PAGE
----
The Struggle Is Not Real

On average, a typical college student will probably say the “struggle is real” about 20 times a week. Of course, our lives can get complicated, but if we think about them, the problems that we have can easily be exaggerated based on how we perceive them. The struggle is not, in fact, real. It’s all in your head, and Valley is going to prove why.


You have your classes, your homework, your studying, your extracurricular activities and everything else to do that there just doesn’t seem like there’s enough time in the day to accomplish everything. Take a step back, breathe, and clear your head. Tackle each problem you have by order of importance and time sensitivity.

If it’s too much for your mind to handle all at once, make a to-do list and take care of things one by one. Odds are, you have the time to get everything done, but you might be struggling with time management. This is the time to focus on your priorities. What do you want to get done? What are your short-term goals? What are your long-term goals?


If you set your mind to something, you can handle anything college life has to throw at you. It’s all about mind over matter. If you’re stressing about finishing your schoolwork, then switch your attention to that. Sit down at your desk, block out all distractions and start the work.

The hardest part is always just getting started. After you begin, it seems to all come naturally as per the law of inertia — an object in motion will tend to stay in motion unless acted upon by an outside force.


The same thing goes for your health. Some workouts may seem very difficult to execute, and some exercises will make you feel so exhausted to the point where you don’t think you can last any longer. Think about what you want out of the workout — what you want to gain and how you want to improve from last time. It’s all about your will power.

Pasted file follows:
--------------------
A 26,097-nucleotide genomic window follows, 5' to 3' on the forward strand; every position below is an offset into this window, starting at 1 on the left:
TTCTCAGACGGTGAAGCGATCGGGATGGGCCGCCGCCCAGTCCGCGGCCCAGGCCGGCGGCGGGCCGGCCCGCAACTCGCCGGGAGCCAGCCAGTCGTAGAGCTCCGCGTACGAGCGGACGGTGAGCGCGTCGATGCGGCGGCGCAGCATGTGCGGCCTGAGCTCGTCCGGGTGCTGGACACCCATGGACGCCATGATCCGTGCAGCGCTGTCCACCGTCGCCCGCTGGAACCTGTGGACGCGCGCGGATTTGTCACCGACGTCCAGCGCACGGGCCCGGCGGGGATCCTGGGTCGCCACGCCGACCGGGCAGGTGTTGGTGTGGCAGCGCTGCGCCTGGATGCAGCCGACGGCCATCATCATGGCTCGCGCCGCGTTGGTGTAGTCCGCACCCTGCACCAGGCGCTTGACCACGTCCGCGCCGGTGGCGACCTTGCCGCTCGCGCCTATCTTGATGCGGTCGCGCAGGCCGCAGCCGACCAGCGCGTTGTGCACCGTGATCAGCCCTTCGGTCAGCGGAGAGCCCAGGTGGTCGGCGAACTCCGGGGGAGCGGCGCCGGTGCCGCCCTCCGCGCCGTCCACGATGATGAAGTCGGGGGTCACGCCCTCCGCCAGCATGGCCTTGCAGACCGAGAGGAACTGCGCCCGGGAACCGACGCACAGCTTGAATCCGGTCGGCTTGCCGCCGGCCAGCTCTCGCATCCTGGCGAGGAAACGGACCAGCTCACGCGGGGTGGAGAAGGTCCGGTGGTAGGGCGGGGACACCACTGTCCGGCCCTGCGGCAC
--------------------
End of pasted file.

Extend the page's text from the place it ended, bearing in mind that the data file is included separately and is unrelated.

Anyone who’s ever been on a diet can tell you that they can be extremely difficult to follow at first. Diets start off that way and then get easier as you go on because you’ve developed a mindset of what is and isn’t good for you. You get a sense of what is acceptable to have in order to get where you want to be. Instead of being impulsive, if you just take a minute to think about it, you can convince yourself to stick to your diet.

Other People

Even your most trivial of problems that go as deep as caring about what other people think can be fixed with a little bit of logic. Does it truly matter what other people think? Is it reasonable to change who you are for someone else? Forget about the other people and focus on yourself.

Wear what you’re comfortable in, eat what you want and say what’s on your mind. Think about being the person that you want to be, the person that is your very best and what it takes to be them. It’s all about mind over matter.
Problems are not as big as they seem if you look at the big picture, which can be proven time and time again as you look back in the past at problems you’ve dealt with that seem like nothing now. The key is to believing in yourself and your ability to accomplish your goals.